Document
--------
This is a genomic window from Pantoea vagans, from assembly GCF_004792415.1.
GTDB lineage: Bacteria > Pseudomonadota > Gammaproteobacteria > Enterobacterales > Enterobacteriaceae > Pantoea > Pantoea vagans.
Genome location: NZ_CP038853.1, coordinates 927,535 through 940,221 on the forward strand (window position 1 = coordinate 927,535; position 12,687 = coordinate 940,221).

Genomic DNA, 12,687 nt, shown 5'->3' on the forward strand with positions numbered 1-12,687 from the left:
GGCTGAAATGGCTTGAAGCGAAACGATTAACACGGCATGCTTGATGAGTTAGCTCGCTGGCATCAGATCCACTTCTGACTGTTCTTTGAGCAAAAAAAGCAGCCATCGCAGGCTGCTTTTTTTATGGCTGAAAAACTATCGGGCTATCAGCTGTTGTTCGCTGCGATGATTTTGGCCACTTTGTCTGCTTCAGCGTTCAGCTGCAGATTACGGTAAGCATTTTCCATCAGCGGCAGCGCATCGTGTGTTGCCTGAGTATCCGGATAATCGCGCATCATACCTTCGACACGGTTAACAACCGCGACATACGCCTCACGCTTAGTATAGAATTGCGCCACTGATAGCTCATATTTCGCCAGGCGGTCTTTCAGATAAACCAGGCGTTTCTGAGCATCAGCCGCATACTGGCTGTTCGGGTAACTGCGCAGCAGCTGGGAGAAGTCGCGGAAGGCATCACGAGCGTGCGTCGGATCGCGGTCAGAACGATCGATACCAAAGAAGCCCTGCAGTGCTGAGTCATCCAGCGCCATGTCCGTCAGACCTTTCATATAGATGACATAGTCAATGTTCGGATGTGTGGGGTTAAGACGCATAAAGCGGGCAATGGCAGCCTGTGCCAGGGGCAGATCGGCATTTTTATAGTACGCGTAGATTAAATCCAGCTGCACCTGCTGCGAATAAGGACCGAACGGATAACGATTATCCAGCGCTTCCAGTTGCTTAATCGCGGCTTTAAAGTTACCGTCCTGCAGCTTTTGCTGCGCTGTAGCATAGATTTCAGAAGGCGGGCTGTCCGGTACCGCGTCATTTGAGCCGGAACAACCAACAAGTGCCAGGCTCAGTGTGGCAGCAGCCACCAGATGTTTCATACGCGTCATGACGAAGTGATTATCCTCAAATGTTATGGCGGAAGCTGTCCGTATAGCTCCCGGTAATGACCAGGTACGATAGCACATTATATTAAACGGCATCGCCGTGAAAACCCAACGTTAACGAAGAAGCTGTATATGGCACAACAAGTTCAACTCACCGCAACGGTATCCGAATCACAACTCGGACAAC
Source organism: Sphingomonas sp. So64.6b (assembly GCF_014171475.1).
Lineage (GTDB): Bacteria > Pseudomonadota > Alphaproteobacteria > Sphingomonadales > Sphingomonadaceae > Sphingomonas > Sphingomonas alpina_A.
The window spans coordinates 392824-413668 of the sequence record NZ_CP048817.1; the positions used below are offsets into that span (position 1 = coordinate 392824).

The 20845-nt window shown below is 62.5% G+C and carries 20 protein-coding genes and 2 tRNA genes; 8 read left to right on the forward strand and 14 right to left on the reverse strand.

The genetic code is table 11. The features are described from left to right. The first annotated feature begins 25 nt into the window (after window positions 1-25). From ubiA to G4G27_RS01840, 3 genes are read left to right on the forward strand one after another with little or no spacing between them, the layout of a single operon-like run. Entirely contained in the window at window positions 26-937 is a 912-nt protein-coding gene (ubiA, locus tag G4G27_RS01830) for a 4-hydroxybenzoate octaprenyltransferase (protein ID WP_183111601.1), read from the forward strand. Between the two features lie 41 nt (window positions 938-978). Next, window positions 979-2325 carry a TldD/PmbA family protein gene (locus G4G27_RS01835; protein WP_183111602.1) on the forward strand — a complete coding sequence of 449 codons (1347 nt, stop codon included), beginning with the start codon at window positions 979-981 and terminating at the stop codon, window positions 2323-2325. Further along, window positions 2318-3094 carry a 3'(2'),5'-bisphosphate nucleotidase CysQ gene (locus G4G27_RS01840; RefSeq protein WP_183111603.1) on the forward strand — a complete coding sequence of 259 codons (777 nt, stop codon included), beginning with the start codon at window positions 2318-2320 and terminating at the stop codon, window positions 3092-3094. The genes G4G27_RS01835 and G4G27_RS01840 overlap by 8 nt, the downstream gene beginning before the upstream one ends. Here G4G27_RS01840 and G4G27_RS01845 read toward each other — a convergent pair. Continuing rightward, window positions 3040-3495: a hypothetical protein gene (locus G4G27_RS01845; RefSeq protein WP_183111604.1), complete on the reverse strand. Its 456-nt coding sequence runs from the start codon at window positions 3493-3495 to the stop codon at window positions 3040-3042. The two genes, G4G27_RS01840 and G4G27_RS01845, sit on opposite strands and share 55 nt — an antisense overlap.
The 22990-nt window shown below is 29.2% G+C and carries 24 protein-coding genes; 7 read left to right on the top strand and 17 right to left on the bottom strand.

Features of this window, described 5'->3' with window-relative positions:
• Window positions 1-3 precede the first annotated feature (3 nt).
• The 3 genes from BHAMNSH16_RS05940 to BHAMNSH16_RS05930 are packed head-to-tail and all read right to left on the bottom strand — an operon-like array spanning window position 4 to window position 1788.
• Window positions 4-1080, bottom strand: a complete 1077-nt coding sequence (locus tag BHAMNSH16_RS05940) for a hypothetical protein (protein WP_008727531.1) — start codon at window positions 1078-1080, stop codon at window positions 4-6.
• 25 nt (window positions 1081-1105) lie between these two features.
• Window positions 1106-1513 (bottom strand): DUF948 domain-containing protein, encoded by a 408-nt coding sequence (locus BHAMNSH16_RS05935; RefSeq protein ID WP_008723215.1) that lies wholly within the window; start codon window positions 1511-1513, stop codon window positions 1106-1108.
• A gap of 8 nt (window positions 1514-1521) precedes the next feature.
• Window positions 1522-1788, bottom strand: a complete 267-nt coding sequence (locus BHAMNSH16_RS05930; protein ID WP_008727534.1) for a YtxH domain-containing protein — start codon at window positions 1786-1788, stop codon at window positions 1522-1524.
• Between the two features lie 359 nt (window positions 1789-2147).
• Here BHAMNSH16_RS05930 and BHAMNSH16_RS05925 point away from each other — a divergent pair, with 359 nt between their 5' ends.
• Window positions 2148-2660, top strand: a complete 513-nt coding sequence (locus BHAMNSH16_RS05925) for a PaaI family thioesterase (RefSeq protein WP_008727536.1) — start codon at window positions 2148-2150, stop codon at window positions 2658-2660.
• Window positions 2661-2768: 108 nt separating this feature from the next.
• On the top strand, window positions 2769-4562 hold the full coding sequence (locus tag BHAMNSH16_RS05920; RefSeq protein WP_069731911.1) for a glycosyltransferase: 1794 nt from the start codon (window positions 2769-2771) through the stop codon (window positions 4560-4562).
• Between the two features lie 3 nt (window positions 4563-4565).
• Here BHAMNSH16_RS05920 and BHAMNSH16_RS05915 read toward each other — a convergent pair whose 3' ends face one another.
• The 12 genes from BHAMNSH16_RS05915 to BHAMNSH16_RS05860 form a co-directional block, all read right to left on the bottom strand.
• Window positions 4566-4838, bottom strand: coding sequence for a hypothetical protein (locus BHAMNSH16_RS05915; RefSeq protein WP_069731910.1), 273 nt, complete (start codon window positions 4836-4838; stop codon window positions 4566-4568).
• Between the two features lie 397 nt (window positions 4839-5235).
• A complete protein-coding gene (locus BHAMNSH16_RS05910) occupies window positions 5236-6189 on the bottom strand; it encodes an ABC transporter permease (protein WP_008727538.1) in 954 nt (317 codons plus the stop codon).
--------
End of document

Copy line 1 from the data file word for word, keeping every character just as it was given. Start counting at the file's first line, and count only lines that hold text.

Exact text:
This is a genomic window from Pantoea vagans, from assembly GCF_004792415.1.